(psst! Looks like Britex is having a 20% off sale on wool until 2/6!)
Leather Toggles: Bias Bespoke
Sweater: Lane Raglan (blogged here)
Jeans: Paige Denim


talvikki 1

Two years ago, a sweater that fit like this would have been out of the question for me.  Baggy, oversized tops?  No way.  I was all about the snug-fitting, body-conscious tees, tops, and dresses.  Maybe it’s just me changing with the trends, maybe it’s because I realized tight-all-the-time isn’t that flattering (and it makes it challenging when you eat a big meal!), but I’m all about the loose and comfy these days, yet still looking chic.


talvikki 2

I’m in lurrrrv with this sweater – the pattern is the Talvikki Sweater from Named (my second garment from them this year, I made an unblogged Paola Turtleneck last week).  What drew me to this pattern is the funnel neckline, which is formed by darts across the front and back of the sweater.  Rachel’s vintage Vogue top from a few years ago with a funnel neck had me on the lookout for contemporary patterns with this design detail, and the new collection from Named has just that.


talvikki 5

It’s silly how quickly this went together – it’s four pieces total.  The darts around the neckline probably took the more time to sew than actually serging all of the seams.  There’s also a neckline facing that gives the funnel neck a little more oomph to stand up, it’s interfaced and tacked down at the shoulder seams and dart seams.  I used a fusible tricot interfacing for the facing, but it doesn’t have a whole lot of give and it’s challenging to take this sweater on and off over my head.


talvikki 3

The dropped shoulder sleeves add to the overall coziness and relaxed fit of the sweater.  Named styles this sweater on their site with the sleeves rolled up, but I actually like them as-is and a little bit long over my hands.  Also, the length in the back of the sweater is great for wearing leggings and not having your bum exposed, hooray!  (I’ve relaxed my stance on “leggings are not pants” over the years, but still…)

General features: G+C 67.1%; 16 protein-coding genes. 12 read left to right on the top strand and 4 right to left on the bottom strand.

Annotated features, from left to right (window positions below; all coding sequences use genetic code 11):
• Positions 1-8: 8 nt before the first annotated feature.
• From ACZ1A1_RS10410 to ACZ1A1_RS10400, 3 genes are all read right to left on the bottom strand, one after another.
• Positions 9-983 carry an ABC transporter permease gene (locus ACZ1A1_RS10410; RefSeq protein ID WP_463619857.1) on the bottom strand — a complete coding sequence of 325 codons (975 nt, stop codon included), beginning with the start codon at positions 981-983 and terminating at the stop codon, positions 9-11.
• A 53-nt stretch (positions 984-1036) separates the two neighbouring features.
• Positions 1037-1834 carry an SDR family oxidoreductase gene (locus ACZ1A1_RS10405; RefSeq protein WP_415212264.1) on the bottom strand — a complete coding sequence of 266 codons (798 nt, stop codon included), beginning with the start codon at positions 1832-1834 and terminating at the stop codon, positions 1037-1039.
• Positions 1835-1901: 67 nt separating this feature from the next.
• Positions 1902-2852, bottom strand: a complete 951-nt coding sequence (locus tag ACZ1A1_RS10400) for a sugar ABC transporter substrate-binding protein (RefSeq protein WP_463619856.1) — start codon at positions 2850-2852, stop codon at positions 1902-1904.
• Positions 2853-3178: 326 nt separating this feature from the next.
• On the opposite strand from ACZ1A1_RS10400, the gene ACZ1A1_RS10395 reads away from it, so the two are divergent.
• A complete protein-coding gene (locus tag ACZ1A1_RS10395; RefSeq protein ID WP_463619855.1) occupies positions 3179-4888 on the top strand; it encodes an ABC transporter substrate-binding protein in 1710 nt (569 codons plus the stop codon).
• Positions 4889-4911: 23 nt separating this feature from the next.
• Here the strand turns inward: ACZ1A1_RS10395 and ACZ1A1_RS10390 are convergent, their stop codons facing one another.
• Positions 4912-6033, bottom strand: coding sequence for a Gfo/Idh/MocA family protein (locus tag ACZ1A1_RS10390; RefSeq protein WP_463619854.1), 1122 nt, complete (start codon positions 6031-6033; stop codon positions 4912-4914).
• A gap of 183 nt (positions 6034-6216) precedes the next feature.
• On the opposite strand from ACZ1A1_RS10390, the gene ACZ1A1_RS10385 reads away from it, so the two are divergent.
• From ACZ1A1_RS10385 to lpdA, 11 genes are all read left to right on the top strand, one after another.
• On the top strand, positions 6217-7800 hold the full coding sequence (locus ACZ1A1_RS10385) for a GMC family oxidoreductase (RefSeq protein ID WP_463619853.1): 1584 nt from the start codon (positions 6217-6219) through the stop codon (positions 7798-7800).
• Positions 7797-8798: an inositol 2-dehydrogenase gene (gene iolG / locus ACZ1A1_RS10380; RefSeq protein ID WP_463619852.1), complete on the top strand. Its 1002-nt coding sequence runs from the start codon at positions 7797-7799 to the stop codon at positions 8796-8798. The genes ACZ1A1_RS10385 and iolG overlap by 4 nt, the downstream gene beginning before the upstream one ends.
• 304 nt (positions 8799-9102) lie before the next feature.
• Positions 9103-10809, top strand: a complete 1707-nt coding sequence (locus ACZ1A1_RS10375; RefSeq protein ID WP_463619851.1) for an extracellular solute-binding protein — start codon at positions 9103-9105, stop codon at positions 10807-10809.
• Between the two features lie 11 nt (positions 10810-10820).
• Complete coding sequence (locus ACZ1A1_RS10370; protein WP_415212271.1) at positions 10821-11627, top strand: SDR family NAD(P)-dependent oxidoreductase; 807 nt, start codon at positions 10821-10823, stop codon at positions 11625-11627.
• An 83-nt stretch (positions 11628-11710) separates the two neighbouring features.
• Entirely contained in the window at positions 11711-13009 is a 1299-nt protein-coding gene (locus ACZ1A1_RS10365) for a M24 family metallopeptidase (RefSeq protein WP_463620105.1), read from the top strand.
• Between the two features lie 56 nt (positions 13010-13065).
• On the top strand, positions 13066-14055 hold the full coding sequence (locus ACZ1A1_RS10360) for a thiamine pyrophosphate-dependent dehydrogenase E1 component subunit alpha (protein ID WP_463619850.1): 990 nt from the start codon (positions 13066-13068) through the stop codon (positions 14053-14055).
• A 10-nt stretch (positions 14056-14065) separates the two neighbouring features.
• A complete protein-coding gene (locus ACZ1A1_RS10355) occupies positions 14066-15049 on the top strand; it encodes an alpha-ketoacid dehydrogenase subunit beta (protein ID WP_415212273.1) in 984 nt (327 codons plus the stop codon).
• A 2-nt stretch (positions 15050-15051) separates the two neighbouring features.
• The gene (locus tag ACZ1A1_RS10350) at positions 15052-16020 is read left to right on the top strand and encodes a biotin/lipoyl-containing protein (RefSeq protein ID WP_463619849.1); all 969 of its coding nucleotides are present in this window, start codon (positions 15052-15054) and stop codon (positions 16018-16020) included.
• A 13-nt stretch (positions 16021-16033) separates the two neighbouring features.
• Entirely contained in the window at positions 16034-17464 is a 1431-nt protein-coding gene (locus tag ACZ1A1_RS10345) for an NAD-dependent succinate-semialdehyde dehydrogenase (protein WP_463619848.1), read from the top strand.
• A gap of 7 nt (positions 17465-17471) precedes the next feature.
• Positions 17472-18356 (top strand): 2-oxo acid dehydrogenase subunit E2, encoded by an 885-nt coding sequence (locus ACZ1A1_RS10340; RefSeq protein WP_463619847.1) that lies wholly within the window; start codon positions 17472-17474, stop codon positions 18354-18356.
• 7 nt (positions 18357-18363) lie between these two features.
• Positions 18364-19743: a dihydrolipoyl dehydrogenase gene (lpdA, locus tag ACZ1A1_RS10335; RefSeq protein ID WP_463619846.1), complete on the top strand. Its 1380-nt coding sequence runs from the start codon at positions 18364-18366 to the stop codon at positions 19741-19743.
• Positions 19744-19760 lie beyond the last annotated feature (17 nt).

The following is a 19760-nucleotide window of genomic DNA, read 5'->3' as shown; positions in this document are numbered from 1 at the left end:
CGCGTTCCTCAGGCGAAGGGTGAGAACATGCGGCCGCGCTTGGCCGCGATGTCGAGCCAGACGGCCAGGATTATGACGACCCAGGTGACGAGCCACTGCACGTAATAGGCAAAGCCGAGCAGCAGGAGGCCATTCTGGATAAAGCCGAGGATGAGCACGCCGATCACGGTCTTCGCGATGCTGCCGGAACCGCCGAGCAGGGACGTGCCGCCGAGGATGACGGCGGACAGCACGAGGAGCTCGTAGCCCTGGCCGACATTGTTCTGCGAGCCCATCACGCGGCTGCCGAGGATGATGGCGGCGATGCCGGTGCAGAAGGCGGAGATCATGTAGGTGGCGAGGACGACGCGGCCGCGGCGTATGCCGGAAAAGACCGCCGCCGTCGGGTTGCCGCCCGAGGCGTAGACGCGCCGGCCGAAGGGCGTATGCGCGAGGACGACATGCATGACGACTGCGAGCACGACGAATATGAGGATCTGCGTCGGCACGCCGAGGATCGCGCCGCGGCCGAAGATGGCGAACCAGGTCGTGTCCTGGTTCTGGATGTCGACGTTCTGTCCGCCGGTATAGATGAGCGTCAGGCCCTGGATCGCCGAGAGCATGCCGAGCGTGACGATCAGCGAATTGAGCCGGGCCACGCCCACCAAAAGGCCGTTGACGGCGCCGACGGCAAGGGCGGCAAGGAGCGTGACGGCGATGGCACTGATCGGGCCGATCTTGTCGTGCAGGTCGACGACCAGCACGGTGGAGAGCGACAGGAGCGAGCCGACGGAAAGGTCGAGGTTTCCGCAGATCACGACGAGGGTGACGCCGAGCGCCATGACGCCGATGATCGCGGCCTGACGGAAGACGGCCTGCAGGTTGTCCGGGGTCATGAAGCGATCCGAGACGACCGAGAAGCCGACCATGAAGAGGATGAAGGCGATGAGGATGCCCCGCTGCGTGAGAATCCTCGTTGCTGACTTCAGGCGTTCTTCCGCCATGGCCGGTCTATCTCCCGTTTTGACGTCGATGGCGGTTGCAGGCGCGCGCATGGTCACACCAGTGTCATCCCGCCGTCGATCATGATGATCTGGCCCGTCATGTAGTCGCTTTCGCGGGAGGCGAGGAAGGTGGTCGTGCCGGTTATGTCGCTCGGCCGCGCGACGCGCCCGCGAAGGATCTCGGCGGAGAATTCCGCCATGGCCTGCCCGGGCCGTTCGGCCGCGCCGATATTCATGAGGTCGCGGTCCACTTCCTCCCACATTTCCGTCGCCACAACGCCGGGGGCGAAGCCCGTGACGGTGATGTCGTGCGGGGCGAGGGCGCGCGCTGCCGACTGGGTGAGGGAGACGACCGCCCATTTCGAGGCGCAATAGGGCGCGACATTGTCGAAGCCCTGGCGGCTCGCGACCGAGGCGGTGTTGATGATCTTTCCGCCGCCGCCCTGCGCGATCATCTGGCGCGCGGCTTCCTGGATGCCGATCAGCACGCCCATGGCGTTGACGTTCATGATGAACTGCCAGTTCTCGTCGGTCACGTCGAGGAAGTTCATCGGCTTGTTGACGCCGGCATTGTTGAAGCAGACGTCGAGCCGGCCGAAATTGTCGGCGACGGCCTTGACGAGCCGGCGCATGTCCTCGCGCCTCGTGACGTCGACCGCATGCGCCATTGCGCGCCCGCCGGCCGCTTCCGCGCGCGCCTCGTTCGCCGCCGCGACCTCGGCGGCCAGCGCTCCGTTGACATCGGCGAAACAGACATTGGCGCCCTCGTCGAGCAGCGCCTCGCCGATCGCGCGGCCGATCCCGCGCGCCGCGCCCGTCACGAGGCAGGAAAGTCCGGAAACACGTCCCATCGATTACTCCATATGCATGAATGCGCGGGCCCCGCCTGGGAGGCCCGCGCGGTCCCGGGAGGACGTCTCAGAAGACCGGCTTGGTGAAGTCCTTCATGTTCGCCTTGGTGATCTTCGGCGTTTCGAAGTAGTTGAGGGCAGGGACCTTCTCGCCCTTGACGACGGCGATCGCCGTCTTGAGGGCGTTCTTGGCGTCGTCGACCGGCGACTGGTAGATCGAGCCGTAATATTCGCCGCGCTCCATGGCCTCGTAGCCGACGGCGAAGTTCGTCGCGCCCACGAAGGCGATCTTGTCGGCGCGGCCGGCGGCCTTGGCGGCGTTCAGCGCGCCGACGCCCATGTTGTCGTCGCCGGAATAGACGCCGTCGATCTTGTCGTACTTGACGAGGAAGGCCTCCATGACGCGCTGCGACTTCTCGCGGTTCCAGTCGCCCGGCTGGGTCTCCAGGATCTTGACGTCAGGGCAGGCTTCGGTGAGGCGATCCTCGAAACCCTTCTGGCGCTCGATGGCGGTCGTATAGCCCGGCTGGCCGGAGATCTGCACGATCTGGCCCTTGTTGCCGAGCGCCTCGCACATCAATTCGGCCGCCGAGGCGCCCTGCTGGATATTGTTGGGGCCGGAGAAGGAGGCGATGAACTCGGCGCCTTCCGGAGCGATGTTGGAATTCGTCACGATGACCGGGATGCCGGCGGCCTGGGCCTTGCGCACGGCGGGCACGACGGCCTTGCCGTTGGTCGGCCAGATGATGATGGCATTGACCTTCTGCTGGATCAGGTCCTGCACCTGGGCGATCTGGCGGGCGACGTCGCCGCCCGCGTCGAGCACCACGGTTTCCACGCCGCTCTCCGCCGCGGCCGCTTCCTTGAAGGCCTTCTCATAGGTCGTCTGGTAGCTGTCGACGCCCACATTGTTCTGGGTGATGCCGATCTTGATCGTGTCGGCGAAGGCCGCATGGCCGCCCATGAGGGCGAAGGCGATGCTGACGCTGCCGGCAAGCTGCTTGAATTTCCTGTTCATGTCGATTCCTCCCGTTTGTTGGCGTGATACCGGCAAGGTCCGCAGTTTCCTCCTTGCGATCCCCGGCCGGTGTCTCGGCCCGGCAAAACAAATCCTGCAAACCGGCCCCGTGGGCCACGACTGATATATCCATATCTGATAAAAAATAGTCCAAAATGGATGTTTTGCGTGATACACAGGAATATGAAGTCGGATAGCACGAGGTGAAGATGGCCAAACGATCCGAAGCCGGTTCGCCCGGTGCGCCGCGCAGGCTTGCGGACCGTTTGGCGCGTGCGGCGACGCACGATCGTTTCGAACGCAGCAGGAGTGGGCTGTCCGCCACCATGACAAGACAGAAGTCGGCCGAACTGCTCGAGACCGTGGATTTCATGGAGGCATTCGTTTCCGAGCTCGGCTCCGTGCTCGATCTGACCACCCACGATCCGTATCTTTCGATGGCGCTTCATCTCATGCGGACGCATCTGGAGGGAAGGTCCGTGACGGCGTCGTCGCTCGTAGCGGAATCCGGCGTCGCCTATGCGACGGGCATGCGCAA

talvikki 4

The hi-lo split hem doesn’t bother me nearly as much as I thought it would (le trend, sigh) and I even debated shortening the back to be even with the front when I cut out my fabric.  I’m glad I left it as is, I think it really adds to the overall style of the garment.  The split goes up fairly high on the sides, so I’ll definitely wear this with a tank underneath for modesty and extra warmth.

This pattern is the perfect winter afternoon project!


Pattern: Talvikki Sweater by Named
Fabric: sweater knit from Metro Textiles
Legging Pants: Uniqlo
Hair Clip: J Crew


Cascade duffle coat layout

What better time than Christmas vacation to cut out a major project like the Cascade Duffle Coat.  Last Christmas, I cut out my wedding dress, hah! This pattern has been on my “want to sew” list since it came out, but I never seemed to get around to making it in past winter seasons.  My friend Karissa’s coat is really what kicked me into gear to make this project, she made one out of plaid and it’s fantastic looking!

There’s a ton of pieces with this coat (hello, 40!), and I knew it would be a big time investment once I got started.  It took about two afternoons of cutting out all of the outer fabric, two types of lining fabrics, and interfacing.  Whew!